Rabbi Kook's house won't be demolished

Last year, city issued a demolition order for the building's balconies and entrance staircase - which would have forced building’s closure.

Arutz Sheva Staff,

Rav Kook's house
Rav Kook's house
Rav Kook's House

For the past five months, the residence of the chief rabbi of the British Mandate for Palestine, Rabbi Avraham Yitzhak Kook, located on Rav Kook Street in central Jerusalem and considered a Jerusalem historical landmark, was in danger after parts of the structure were found to be in dire need of repairs. However, last Thursday, a legal solution was found to allow the necessary work on the historic building.

Following the resolution of the legal barriers to renovating the structure, the Jerusalem Ministry of Heritage is expected to allocate money to the restoration and preservation of the building's balconies, including the entrance staircase. The estimated cost is said to be NIS 450,000 (about $123,700 USD), thus preventing the site’s closure.

The Minister of Jerusalem Affairs MK Zev Elkin said, “Rabbi Kook’s house is a structure of historic importance, not only for religious Zionism, but for the entire State of Israel. Rabbi Kook made a significant contribution to the establishment of the state and the settlement of the land. Therefore, as soon as we heard that he Jerusalem municipality had to issue a demolition order on the building’s balconies, we worked to find a solution to save the place. I am happy that a solution was found, and the Rabbi’s house will be able to continue its activities.”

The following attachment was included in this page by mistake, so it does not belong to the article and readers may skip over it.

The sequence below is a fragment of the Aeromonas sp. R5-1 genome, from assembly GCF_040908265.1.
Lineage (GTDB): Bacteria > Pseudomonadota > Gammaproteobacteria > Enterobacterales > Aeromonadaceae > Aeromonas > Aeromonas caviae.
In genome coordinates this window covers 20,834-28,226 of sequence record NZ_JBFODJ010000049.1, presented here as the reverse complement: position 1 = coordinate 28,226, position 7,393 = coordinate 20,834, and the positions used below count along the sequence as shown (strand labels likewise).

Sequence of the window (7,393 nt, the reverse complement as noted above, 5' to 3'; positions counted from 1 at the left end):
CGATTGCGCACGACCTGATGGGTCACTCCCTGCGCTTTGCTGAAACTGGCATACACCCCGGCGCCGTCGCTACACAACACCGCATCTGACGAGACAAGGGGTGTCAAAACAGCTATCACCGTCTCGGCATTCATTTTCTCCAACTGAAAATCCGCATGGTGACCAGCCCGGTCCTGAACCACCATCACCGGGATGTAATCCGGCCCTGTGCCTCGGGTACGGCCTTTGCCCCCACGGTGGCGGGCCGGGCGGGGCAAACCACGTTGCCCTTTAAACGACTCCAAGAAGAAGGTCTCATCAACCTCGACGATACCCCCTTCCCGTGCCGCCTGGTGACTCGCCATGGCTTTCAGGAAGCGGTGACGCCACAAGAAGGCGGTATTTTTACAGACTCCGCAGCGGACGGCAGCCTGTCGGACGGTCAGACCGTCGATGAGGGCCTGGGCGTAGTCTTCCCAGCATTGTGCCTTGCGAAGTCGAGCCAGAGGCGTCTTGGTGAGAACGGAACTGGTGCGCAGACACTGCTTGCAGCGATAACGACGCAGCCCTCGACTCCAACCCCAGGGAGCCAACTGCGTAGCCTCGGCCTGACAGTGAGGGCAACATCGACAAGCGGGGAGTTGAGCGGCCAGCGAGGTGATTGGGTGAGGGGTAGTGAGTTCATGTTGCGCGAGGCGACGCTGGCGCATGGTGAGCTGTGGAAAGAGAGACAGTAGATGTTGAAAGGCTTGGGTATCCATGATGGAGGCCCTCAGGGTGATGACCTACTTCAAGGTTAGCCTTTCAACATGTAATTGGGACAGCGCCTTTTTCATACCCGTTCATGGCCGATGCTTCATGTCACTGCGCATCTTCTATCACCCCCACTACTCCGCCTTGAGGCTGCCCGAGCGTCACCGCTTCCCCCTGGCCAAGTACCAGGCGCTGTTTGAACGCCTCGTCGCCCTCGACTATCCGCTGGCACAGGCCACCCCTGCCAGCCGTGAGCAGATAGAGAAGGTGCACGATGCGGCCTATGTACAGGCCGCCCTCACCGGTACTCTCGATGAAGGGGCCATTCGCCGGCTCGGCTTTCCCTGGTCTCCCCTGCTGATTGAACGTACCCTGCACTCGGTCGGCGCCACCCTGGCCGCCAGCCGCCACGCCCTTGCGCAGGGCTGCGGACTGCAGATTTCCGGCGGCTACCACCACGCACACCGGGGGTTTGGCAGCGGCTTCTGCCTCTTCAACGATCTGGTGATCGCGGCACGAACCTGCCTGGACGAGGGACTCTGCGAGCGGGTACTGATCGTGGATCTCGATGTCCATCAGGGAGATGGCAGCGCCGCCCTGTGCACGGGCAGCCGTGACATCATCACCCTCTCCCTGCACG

Last September, the Jerusalem Municipality issued an immediate demolition order for the four balconies and the entrance staircase to the building used by Rabbi Kook and his family during his tenure as Chief Ashkenazi Rabbi of the Jewish community in Eretz Israel. Today it serves as a center for the commemoration of his legacy. Had the demolition order been implemented, it would have effectively forced the building's closure.

Upon receiving the order, members of the association operating the site contacted Jerusalem Affairs Minister Zeev Elkinm explained the complicated situation and requested his intervention.

However, there has been a legal dispute that has been going on for many years between the association that operates the rabbi’s house and the haredi General Committee of Jerusalem (Hekdesh) that claims that the donor of the building left it to them. The donor left it to those who continue Rabbi Kook's Torah legacy and what that means is the matter in dispute. The dispute had made it legally difficult to allocate the money to preserve the balconies.

Minister Elkin appealed to the Jerusalem Municipality to postpone the demolition until a legal solution could be found. The municipality agreed to the request after the Council for the Preservation of sites conducted minimal maintenance that enabled the examination of the legal issue.

The ministry proposed a compromise plan in which the restoration work will be carried out by means of the municipality. The outline has been approved in principle by legal authorities and is to be implemented shortly.

In the early days, the building served as the Mecaz Harav Yeshiva until the number of students outgrew the study hall and it was moved to Kiryat Moshe. Merkaz Harav is the yeshiva where the great rabbis of religious Zionism studied Torah and turned into the leaders of the Rabbi Kook's Torah of Eretz Yisrael.




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